Now, I kind of new, by now the theoretical why of this…the fish turned off by drag; the rising fly simulating an upwardly emerging something. But, I wanted to study the why a bit more. I turned to David Hughes fine book: Matching Mayflies.

SwittersB

 I researched the why and reaffirmed and improved some of my correct but muddled thinking about how mayflies emerge toward the surface. This studying of the various ways mayflies emerge from the nymphal confines was beneficial as to how I would tie various patterns in the future and as to how I would present them.

Also, tucked in Hughes book was a bit about presentation in exactly the same kind of shoreline slack water/adjacent to faster water I had encountered that same day. The casts were perfect but the offered mends did little to get the fly down or avoid drag even while I missed fish after fish. Hughes offered up: present from farther upstream and inside more; reach cast with a wiggle stack.

So, my why’s from the stream were researched when I got home to research (or you could call a friend, talk to a fly shop). I developed some what, how, where, when info (I am the who) and am eager to get back out there and try it out. This is, as I say, one of the enjoyable parts of the sport. Observe and then ask why as you pass through. 

22
Mar
09

Mayfly Pattern (extended body & drop hook by Danillo Lazzarini of Italia)

I am  not well versed in tying extended body abdomens for mayflies. It requires special equipment and I have not bothered to explore the techniques. However, the uniqueness of the patterns and the drop hook is interesting and for those of you that are well versed in the how to’s of the extended body, the drop hook component may be an interesting experiment for you in your tying. The harware for extended bodies is either a tube fly technique or the side device that allows for tension on a core material which is overwrapped with the body material. The technique goes back several one hundred + years:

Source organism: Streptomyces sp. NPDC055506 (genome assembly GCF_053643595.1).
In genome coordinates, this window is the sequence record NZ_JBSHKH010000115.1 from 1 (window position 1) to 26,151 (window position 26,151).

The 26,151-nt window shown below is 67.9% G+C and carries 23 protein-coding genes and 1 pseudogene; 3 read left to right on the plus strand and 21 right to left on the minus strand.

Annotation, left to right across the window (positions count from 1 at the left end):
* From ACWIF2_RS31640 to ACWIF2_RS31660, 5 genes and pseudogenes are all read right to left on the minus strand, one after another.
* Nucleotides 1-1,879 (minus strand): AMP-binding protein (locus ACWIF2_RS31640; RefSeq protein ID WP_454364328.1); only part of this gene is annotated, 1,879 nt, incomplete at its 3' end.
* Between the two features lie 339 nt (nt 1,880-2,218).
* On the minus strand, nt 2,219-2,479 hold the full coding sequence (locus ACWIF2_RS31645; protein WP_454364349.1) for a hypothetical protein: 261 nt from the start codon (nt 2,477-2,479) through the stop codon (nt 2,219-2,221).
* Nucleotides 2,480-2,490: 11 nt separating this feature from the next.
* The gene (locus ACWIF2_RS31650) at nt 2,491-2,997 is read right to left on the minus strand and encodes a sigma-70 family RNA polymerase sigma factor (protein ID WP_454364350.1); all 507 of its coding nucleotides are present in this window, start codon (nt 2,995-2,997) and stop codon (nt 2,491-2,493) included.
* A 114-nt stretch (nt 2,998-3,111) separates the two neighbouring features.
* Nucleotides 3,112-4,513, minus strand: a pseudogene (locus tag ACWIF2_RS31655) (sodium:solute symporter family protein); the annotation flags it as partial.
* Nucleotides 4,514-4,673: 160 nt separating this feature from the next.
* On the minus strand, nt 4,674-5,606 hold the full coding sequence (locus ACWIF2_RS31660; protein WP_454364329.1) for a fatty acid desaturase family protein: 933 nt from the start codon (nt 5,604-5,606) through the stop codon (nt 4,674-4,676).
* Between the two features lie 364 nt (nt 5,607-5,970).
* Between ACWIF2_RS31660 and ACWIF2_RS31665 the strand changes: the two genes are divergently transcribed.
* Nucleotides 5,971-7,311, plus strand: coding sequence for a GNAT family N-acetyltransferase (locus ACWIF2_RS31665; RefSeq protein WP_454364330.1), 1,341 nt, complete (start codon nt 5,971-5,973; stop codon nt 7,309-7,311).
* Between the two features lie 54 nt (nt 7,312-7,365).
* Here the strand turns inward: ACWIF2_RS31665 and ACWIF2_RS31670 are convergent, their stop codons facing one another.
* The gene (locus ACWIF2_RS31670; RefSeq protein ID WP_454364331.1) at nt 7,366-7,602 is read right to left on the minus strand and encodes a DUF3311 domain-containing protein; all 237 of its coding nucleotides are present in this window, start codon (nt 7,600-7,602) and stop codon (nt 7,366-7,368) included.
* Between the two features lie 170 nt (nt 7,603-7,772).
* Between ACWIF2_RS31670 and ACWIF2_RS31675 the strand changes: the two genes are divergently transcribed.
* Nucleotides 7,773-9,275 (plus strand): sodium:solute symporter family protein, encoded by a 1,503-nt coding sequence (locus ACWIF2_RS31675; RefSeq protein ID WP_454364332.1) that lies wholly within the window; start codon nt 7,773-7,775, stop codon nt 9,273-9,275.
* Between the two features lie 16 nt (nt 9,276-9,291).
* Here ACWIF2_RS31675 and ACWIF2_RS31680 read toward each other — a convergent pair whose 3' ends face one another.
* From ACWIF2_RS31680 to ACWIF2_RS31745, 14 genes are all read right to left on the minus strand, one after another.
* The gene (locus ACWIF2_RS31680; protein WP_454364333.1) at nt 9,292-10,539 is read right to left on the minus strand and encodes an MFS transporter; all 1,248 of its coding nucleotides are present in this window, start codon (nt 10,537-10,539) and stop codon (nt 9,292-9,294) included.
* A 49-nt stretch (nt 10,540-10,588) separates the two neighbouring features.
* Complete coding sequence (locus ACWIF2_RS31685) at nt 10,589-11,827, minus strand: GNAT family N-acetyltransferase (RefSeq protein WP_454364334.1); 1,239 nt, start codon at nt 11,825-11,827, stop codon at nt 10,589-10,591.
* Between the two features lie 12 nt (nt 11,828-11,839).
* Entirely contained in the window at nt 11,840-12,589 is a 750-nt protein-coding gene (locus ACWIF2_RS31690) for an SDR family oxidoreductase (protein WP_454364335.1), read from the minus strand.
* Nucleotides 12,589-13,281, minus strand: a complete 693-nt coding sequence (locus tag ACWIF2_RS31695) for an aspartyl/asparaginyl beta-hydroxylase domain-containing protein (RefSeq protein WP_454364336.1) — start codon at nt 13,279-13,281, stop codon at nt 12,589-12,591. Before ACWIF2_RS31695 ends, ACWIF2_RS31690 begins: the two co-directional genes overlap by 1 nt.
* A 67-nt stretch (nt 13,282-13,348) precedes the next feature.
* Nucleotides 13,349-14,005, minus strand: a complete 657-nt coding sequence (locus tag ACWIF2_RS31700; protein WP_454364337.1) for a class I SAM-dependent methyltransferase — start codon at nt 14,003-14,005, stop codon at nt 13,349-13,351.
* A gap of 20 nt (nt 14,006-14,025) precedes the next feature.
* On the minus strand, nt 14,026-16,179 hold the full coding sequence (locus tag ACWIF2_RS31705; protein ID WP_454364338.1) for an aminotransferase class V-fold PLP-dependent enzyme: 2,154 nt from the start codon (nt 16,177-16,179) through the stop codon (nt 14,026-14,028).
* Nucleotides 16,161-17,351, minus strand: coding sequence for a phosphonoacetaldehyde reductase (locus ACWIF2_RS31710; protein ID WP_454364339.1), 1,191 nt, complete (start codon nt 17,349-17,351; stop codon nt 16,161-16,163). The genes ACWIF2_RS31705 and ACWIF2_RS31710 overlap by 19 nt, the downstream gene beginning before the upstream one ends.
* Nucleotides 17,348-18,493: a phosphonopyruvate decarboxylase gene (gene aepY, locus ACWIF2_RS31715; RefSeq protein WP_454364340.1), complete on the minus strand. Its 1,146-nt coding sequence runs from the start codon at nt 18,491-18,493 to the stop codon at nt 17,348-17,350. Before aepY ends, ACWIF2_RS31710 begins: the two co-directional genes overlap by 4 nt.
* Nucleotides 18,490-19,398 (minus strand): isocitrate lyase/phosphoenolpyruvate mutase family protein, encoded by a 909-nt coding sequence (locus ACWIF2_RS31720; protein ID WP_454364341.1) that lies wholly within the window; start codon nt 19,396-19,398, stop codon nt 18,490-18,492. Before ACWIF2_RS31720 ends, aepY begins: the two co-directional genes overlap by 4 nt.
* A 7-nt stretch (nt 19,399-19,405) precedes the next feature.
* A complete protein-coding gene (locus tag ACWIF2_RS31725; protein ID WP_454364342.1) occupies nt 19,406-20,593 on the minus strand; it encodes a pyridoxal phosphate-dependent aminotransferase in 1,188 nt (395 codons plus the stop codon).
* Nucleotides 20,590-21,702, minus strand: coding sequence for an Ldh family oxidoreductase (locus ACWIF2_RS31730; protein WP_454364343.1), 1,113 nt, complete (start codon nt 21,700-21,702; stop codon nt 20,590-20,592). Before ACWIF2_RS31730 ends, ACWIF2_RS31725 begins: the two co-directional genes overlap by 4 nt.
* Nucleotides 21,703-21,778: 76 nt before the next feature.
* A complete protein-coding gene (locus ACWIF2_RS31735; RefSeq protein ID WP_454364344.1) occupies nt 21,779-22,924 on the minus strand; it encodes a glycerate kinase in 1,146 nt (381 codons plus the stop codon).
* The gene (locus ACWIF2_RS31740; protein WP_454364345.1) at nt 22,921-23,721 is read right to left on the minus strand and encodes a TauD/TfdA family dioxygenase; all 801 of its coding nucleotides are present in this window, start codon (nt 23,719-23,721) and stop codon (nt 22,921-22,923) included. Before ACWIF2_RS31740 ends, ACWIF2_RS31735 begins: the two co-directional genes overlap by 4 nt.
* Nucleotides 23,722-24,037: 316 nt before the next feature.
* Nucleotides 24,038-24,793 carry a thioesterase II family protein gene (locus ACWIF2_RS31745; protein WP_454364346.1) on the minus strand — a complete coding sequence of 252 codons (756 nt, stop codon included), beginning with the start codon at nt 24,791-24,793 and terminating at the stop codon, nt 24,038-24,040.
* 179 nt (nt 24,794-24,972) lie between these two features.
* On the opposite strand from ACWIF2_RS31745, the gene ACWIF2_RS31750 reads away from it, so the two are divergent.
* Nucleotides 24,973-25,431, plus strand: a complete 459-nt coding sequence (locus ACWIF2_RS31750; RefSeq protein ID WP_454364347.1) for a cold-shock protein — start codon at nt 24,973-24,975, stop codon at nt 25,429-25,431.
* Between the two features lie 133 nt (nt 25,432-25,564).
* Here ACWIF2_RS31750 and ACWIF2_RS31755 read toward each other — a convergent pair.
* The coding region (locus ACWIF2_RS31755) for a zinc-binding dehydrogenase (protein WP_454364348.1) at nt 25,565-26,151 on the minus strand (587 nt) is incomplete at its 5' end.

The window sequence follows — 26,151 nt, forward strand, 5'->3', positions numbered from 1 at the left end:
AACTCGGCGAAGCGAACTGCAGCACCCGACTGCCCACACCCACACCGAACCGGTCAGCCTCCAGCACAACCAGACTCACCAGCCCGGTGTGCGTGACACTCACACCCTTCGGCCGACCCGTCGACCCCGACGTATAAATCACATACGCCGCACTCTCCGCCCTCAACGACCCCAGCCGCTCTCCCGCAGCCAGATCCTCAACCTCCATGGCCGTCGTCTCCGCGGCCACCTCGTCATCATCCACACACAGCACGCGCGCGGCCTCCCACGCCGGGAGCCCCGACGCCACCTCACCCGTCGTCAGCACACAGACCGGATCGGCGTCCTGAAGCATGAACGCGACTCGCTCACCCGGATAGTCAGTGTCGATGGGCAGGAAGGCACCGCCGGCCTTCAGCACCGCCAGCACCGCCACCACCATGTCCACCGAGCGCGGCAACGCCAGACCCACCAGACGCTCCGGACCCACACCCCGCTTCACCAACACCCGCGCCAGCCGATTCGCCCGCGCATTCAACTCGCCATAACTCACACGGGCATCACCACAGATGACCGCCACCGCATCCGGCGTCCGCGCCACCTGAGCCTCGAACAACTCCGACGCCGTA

“I understood that this system was probably taken from a local 1800s tradition (the vertical hook) and then developed and perfectioned by Terenzio Zandri.”

http://www.upon-bamboo-fly-fishing-rods-and-reels.com/flytying-desks.html 

Mayfly by Danilo Lazzarini

Mayfly by Danilo Lazzarini

 

 Danilo Lazzarini’s Site (http://www.moschefacocchi.it/home_p.htm) The site is in Italian, but you can figure it out…the images are the inspiration to experiment.

Extended Body, Drop Hook Mayfly by Danilo Lazzarini

Extended Body, Drop Hook Mayfly by Danilo Lazzarini

Extended Body Techniques:

http://www.onlineflytyer.com/article_extendedspin.asp

 extended-body

http://web.thn.jp/dflyonly/Website/sub6.htm

‘tube fly construction’

tube-tool

24
Jul
08

Mayfly Basics & Flyfishing (flytying too; if you don’t tie, start! )

http://www.midcurrent.com/articles/flies/hafele_mayflies.aspx (Oregon’s own Rick Hafele writes a good basic explanation of Mayflies. His fairly recent book (with Dave Hughes) Western Mayfly Hatches, From The Rockies To The Pacific (2004, Frank Amato Publications Inc.) is a great book re Mayflies. Hafele & Hughes rate the importance of various Mayfly characteristics and the Mayflies themselves. There is much to learn and it is not overly technical…a typical feature of Hafele/Hughes work.